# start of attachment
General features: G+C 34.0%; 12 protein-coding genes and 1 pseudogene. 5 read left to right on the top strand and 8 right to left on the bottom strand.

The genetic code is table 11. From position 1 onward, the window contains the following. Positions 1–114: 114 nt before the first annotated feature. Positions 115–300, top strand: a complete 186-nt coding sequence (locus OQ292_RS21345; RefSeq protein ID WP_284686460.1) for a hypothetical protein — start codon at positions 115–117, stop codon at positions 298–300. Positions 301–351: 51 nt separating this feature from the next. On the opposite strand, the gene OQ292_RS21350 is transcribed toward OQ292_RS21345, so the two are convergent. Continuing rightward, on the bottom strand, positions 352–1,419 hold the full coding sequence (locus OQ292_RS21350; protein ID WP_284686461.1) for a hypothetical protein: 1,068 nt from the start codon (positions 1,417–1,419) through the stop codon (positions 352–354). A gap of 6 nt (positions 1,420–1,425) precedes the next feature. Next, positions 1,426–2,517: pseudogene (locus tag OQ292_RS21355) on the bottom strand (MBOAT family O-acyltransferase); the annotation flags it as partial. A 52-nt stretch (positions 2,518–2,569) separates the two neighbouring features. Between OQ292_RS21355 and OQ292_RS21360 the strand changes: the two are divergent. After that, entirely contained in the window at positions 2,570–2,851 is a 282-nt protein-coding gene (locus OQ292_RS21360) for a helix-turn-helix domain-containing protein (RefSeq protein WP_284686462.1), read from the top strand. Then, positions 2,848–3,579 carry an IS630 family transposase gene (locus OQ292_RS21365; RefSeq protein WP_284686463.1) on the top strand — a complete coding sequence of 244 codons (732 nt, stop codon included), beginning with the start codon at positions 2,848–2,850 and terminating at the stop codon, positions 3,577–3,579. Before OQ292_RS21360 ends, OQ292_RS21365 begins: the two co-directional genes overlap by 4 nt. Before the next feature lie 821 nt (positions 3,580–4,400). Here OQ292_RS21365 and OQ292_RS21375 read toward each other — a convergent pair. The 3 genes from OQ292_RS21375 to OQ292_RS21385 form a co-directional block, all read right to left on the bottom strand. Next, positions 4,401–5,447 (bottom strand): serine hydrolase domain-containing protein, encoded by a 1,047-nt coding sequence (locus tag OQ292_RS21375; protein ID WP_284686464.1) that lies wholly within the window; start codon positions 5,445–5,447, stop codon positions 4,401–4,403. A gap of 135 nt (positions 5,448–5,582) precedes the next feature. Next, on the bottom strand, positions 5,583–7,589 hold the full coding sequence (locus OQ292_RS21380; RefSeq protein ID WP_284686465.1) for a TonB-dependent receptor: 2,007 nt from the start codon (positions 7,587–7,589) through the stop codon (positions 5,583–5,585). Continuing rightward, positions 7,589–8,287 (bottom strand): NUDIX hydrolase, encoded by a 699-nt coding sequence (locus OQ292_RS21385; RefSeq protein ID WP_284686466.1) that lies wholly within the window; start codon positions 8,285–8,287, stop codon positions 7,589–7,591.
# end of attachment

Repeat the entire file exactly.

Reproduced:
General features: G+C 34.0%; 12 protein-coding genes and 1 pseudogene. 5 read left to right on the top strand and 8 right to left on the bottom strand.

The genetic code is table 11. From position 1 onward, the window contains the following. Positions 1–114: 114 nt before the first annotated feature. Positions 115–300, top strand: a complete 186-nt coding sequence (locus OQ292_RS21345; RefSeq protein ID WP_284686460.1) for a hypothetical protein — start codon at positions 115–117, stop codon at positions 298–300. Positions 301–351: 51 nt separating this feature from the next. On the opposite strand, the gene OQ292_RS21350 is transcribed toward OQ292_RS21345, so the two are convergent. Continuing rightward, on the bottom strand, positions 352–1,419 hold the full coding sequence (locus OQ292_RS21350; protein ID WP_284686461.1) for a hypothetical protein: 1,068 nt from the start codon (positions 1,417–1,419) through the stop codon (positions 352–354). A gap of 6 nt (positions 1,420–1,425) precedes the next feature. Next, positions 1,426–2,517: pseudogene (locus tag OQ292_RS21355) on the bottom strand (MBOAT family O-acyltransferase); the annotation flags it as partial. A 52-nt stretch (positions 2,518–2,569) separates the two neighbouring features. Between OQ292_RS21355 and OQ292_RS21360 the strand changes: the two are divergent. After that, entirely contained in the window at positions 2,570–2,851 is a 282-nt protein-coding gene (locus OQ292_RS21360) for a helix-turn-helix domain-containing protein (RefSeq protein WP_284686462.1), read from the top strand. Then, positions 2,848–3,579 carry an IS630 family transposase gene (locus OQ292_RS21365; RefSeq protein WP_284686463.1) on the top strand — a complete coding sequence of 244 codons (732 nt, stop codon included), beginning with the start codon at positions 2,848–2,850 and terminating at the stop codon, positions 3,577–3,579. Before OQ292_RS21360 ends, OQ292_RS21365 begins: the two co-directional genes overlap by 4 nt. Before the next feature lie 821 nt (positions 3,580–4,400). Here OQ292_RS21365 and OQ292_RS21375 read toward each other — a convergent pair. The 3 genes from OQ292_RS21375 to OQ292_RS21385 form a co-directional block, all read right to left on the bottom strand. Next, positions 4,401–5,447 (bottom strand): serine hydrolase domain-containing protein, encoded by a 1,047-nt coding sequence (locus tag OQ292_RS21375; protein ID WP_284686464.1) that lies wholly within the window; start codon positions 5,445–5,447, stop codon positions 4,401–4,403. A gap of 135 nt (positions 5,448–5,582) precedes the next feature. Next, on the bottom strand, positions 5,583–7,589 hold the full coding sequence (locus OQ292_RS21380; RefSeq protein ID WP_284686465.1) for a TonB-dependent receptor: 2,007 nt from the start codon (positions 7,587–7,589) through the stop codon (positions 5,583–5,585). Continuing rightward, positions 7,589–8,287 (bottom strand): NUDIX hydrolase, encoded by a 699-nt coding sequence (locus OQ292_RS21385; RefSeq protein ID WP_284686466.1) that lies wholly within the window; start codon positions 8,285–8,287, stop codon positions 7,589–7,591.